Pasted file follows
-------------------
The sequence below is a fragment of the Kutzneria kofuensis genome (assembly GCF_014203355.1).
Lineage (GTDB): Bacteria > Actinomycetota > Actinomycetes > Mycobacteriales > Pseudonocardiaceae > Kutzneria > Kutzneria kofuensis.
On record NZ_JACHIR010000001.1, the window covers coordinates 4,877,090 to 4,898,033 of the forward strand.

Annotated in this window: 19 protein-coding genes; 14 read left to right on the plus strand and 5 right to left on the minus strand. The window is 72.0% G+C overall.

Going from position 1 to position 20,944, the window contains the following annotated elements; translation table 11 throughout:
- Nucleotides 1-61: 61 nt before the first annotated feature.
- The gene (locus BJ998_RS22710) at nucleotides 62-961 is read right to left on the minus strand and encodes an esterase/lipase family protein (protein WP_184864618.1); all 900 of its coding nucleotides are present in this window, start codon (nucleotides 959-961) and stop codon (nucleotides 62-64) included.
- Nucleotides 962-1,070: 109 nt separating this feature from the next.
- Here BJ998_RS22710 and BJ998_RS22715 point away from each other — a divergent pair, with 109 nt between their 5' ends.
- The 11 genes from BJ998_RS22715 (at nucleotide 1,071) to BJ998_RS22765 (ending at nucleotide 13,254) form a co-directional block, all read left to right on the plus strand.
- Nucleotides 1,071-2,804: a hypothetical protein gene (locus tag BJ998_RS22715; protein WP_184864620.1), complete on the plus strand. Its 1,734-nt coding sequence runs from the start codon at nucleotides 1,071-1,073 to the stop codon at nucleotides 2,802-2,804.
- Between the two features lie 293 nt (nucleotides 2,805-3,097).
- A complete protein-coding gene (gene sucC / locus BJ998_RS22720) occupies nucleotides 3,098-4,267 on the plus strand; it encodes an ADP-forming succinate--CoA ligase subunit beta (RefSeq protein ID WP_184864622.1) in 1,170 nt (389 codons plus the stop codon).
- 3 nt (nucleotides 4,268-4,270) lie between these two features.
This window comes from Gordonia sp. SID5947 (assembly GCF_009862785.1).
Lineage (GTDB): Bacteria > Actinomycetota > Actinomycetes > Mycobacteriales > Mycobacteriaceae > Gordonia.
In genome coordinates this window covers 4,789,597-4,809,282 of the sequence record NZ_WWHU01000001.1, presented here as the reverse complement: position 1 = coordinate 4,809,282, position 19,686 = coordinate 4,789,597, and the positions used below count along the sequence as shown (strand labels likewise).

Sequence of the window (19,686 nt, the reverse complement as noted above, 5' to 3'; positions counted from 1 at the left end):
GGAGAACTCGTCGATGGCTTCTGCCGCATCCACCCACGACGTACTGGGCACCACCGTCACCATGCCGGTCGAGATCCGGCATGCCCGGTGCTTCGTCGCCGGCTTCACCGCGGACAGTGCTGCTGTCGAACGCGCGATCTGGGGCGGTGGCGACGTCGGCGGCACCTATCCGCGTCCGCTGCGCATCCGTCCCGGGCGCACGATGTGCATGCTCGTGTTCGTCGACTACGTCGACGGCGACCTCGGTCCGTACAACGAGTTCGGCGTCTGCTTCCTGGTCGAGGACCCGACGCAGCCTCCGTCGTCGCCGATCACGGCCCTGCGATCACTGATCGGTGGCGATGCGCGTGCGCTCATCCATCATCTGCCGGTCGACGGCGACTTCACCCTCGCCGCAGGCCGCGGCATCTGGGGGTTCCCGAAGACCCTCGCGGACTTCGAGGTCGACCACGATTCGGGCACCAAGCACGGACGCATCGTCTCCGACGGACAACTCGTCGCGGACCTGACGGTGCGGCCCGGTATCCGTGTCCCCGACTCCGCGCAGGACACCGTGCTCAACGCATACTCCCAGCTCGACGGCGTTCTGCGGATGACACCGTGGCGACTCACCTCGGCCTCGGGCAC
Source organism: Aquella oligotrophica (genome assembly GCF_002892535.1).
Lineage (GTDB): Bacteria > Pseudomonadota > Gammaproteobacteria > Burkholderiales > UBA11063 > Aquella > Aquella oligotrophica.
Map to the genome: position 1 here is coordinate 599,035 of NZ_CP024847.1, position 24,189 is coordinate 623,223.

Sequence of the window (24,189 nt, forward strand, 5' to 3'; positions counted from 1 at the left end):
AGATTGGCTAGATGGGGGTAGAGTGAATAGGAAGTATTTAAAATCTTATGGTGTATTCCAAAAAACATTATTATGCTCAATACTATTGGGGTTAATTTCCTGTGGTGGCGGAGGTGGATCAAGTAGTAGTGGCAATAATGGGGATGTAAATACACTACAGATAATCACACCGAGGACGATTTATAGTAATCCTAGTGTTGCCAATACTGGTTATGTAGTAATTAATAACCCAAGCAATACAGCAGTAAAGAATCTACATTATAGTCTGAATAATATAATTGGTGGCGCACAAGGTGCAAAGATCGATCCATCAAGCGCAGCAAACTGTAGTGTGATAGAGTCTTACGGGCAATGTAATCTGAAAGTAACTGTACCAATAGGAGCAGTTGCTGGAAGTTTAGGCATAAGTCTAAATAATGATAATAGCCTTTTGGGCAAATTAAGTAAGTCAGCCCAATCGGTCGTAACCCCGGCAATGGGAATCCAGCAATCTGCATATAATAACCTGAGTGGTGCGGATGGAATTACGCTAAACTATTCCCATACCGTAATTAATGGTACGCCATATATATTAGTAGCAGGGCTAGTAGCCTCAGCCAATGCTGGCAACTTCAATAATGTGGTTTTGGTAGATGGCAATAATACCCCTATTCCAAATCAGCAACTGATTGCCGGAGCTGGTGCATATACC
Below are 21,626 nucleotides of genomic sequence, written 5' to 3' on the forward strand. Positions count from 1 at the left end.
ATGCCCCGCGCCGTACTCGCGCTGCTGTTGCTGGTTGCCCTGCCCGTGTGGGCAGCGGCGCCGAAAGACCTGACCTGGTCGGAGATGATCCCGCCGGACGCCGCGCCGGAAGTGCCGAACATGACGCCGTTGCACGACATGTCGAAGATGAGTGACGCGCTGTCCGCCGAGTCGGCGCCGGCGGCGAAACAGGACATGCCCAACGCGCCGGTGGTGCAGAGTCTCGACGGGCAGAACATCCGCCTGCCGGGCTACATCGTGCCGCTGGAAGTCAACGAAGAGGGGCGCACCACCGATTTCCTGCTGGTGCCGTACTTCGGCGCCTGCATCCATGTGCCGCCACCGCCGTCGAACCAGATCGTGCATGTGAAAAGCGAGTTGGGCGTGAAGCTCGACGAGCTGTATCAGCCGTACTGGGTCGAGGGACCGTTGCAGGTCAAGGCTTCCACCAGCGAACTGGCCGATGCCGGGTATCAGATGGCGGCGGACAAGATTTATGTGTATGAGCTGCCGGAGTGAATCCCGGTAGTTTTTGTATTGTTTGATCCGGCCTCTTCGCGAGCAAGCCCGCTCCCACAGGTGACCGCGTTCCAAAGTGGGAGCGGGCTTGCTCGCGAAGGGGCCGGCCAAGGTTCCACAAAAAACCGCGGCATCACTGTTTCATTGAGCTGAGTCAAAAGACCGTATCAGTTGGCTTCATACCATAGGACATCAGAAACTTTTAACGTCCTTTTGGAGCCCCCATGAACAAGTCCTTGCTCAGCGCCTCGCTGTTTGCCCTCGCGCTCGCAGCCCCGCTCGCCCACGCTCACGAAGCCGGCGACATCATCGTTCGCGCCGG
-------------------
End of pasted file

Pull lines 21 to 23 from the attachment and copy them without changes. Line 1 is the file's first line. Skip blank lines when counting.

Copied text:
Lineage (GTDB): Bacteria > Pseudomonadota > Gammaproteobacteria > Burkholderiales > UBA11063 > Aquella > Aquella oligotrophica.
Map to the genome: position 1 here is coordinate 599,035 of NZ_CP024847.1, position 24,189 is coordinate 623,223.

Sequence of the window (24,189 nt, forward strand, 5' to 3'; positions counted from 1 at the left end):